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Portland Water Bureau

From forest to faucet, we deliver the best drinking water in the world.

GENERAL INFORMATION: 503-823-7404

1120 SW Fifth Ave, Suite 600, Portland, OR 97204

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Join Our Team: Senior Risk Specialist

By Lindsay Wochnick Add a Comment

If you're interested in joining an award-winning public utility where employees thrive on the pride of delivering a life-essential product with world class customer service, the Portland Water Bureau might be just the place for you.

The Water Bureau is a recognized leader in the utility industry. We've achieved this success by investing in the very best people and empowering them to find new and better ways to meet our customer's needs.

The Water Bureau currently employs approximately 560 people. All current job postings with the City of Portland are posted online, and updated weekly. We are an equal opportunity employer that values diversity and inclusion in the workplace.

Current Job Available at the Water Bureau

POSITION   EMP. TYPE SALARY   CLOSING DATE
Senior Risk Specialist** Full Time $5,496.00 - $7,330.00 Monthly 9/11/15 4:30 PM Pacific Time

**This recruitment will remain open until 75 applications have been received or until the posted closing date, September 11, 2015, whichever comes first.

Water Quality Trivia

By Lindsay Wochnick Add a Comment

The temperature of water in our distribution system fluctuates seasonally. What impacts can we expect to see with a mild winter and spring followed by early summer temperatures in the 90’s?

A.   Customers may notice warmer water from their cold water faucets.

B.   Shifts in algae populations may occur in the open reservoirs, which could affect the taste/odor of our drinking water.

C.   Minimal impacts will be seen as underground water mains act as a refrigerator.  Water temperature fluctuates only by a few degrees throughout the year.

D.   As water temperature increases, chlorine disinfectant levels can decrease.

Answer: A, B, and D can all occur with seasonal temperature fluctuations. 

This year, these impacts are seen sooner due to the mild winter and spring and 90 degree temperatures in June.  The Portland Water Bureau monitors algae in the system to ensure that no harmful species are present. Additionally, chlorine levels are adjusted seasonally to maintain adequate disinfectant levels to protect public health.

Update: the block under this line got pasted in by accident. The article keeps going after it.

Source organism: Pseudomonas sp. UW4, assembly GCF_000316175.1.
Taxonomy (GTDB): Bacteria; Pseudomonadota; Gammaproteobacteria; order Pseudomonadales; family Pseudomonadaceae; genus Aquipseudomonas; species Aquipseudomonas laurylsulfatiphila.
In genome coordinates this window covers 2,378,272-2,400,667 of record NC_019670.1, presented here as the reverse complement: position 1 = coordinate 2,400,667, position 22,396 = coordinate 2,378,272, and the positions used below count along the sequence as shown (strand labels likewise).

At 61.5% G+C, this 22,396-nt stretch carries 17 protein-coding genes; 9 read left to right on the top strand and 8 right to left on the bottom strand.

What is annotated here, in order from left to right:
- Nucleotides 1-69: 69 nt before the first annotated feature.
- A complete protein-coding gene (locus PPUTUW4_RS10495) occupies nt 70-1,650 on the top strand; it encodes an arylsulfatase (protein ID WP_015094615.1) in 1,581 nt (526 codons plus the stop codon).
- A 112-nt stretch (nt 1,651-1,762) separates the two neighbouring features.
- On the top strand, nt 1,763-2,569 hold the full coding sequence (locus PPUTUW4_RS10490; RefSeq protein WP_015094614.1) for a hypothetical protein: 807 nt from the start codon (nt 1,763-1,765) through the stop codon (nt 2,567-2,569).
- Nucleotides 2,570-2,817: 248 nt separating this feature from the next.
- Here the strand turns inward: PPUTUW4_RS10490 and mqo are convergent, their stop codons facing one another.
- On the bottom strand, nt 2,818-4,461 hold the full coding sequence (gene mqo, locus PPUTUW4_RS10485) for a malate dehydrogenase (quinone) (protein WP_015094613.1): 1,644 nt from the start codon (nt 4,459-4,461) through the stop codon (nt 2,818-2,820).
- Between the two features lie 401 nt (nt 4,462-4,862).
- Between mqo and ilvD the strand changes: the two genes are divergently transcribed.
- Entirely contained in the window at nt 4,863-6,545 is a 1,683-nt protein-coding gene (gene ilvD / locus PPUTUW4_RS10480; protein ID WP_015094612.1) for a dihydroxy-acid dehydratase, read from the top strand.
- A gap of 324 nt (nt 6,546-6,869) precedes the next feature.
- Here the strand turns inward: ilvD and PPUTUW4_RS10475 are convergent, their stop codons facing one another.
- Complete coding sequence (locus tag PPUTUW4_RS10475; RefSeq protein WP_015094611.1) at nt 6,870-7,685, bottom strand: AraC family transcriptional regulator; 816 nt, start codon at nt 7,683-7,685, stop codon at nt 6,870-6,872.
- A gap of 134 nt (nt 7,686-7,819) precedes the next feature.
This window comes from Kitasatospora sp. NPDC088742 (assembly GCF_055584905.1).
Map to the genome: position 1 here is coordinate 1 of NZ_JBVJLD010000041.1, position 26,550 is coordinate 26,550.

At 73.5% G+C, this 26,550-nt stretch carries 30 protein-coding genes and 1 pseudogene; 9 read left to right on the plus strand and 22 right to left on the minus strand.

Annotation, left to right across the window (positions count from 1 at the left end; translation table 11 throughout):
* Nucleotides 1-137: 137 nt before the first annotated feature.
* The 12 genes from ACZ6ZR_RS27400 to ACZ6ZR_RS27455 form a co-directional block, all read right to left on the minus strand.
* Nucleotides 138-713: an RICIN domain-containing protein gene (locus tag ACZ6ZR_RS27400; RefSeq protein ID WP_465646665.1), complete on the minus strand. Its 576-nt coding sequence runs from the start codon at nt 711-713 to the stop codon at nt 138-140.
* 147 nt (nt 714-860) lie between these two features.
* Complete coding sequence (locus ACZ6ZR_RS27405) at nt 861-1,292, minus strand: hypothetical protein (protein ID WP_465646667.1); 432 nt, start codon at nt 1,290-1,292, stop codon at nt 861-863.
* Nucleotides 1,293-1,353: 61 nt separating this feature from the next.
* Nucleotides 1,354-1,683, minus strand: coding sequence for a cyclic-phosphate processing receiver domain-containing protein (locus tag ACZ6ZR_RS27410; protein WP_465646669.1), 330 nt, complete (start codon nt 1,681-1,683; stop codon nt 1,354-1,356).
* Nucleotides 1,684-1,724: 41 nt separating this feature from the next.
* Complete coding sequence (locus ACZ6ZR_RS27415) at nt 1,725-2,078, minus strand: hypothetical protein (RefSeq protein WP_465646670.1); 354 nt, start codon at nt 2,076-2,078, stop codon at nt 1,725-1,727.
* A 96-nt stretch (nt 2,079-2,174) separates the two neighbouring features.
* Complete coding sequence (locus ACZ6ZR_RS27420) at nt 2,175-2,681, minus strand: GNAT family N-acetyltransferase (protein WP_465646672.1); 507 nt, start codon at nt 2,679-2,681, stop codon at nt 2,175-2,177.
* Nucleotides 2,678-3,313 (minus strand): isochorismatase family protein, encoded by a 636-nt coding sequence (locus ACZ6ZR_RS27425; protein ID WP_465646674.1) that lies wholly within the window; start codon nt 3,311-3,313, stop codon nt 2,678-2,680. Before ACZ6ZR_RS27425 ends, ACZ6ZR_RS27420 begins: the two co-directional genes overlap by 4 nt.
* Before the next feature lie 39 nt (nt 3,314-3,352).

Questions or Concerns About Water Quality?
Contact the Water Bureau’s Water Line at 503-823-7525.

Summer Water Saving Tools Available

By Lindsay Wochnick Add a Comment

Free outdoor devices

It’s been a long, dry summer so far and Portland lawns are looking more like golden fields than lush green carpets.

To keep your plants alive and use water wisely, the Portland Water Bureau has free hose nozzles, watering gauges, and water-wise plant guides.

  • Hose Nozzle: Avoid running a hose unchecked when watering by hand.
  • Watering Gages: Measure how much water is being put down on the grass when using a sprinkler. Sign up for the weekly watering number that tells you how much to water based on the weather.
  • Water-Efficiency Plant Guide: While it is not a good time to plant new landscapes, this full-color guide is a great tool for planning. Make smart plant choices for your landscape here in the Willamette Valley.

Get your Hands on Free Water-Saving Tools

  • Visit the Water Bureau Customer Service Center at 1120 SW 5th Avenue, Portland, Oregon.
  • E-mail conserve@portlandoregon.gov
  • Call 503-823-7439

Flushing: Using Water Wisely to Maintain Portland’s Water Quality

By Lindsay Wochnick Add a Comment

 

Customers may encounter a running hydrant or valve with a flushing sign or a Portland Water Bureau barrier and naturally think it is just a waste of water.

In fact, crews are flushing the system, an important tool to maintain water quality, especially in the summer when warmer water can lead to water quality issues.